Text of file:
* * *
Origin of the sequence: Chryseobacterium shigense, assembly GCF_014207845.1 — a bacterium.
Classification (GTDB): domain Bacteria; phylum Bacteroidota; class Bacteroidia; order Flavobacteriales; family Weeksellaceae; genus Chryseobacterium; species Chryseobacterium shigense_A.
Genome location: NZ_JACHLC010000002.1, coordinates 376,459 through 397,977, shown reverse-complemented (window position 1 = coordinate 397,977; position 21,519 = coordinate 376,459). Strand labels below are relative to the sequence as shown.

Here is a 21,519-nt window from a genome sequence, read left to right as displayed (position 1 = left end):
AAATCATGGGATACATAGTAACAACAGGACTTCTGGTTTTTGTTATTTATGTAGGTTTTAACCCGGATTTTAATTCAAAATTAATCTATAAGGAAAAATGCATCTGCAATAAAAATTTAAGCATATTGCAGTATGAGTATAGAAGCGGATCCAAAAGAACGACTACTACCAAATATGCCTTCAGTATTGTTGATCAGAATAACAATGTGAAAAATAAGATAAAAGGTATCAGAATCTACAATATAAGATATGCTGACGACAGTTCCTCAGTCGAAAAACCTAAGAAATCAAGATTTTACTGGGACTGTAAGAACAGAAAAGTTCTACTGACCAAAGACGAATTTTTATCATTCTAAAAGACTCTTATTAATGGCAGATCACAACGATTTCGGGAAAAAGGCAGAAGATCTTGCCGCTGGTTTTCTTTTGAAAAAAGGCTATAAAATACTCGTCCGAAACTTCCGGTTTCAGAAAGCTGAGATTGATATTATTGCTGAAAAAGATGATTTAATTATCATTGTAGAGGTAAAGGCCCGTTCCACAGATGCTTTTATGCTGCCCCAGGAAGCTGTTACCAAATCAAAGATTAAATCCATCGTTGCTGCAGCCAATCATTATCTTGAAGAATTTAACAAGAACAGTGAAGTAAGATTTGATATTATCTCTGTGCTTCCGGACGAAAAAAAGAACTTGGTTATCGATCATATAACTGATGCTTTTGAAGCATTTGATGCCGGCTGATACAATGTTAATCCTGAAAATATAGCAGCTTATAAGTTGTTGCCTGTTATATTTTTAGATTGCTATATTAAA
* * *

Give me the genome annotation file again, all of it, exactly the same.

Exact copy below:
Origin of the sequence: Chryseobacterium shigense, assembly GCF_014207845.1 — a bacterium.
Classification (GTDB): domain Bacteria; phylum Bacteroidota; class Bacteroidia; order Flavobacteriales; family Weeksellaceae; genus Chryseobacterium; species Chryseobacterium shigense_A.
Genome location: NZ_JACHLC010000002.1, coordinates 376,459 through 397,977, shown reverse-complemented (window position 1 = coordinate 397,977; position 21,519 = coordinate 376,459). Strand labels below are relative to the sequence as shown.

Here is a 21,519-nt window from a genome sequence, read left to right as displayed (position 1 = left end):
AAATCATGGGATACATAGTAACAACAGGACTTCTGGTTTTTGTTATTTATGTAGGTTTTAACCCGGATTTTAATTCAAAATTAATCTATAAGGAAAAATGCATCTGCAATAAAAATTTAAGCATATTGCAGTATGAGTATAGAAGCGGATCCAAAAGAACGACTACTACCAAATATGCCTTCAGTATTGTTGATCAGAATAACAATGTGAAAAATAAGATAAAAGGTATCAGAATCTACAATATAAGATATGCTGACGACAGTTCCTCAGTCGAAAAACCTAAGAAATCAAGATTTTACTGGGACTGTAAGAACAGAAAAGTTCTACTGACCAAAGACGAATTTTTATCATTCTAAAAGACTCTTATTAATGGCAGATCACAACGATTTCGGGAAAAAGGCAGAAGATCTTGCCGCTGGTTTTCTTTTGAAAAAAGGCTATAAAATACTCGTCCGAAACTTCCGGTTTCAGAAAGCTGAGATTGATATTATTGCTGAAAAAGATGATTTAATTATCATTGTAGAGGTAAAGGCCCGTTCCACAGATGCTTTTATGCTGCCCCAGGAAGCTGTTACCAAATCAAAGATTAAATCCATCGTTGCTGCAGCCAATCATTATCTTGAAGAATTTAACAAGAACAGTGAAGTAAGATTTGATATTATCTCTGTGCTTCCGGACGAAAAAAAGAACTTGGTTATCGATCATATAACTGATGCTTTTGAAGCATTTGATGCCGGCTGATACAATGTTAATCCTGAAAATATAGCAGCTTATAAGTTGTTGCCTGTTATATTTTTAGATTGCTATATTAAA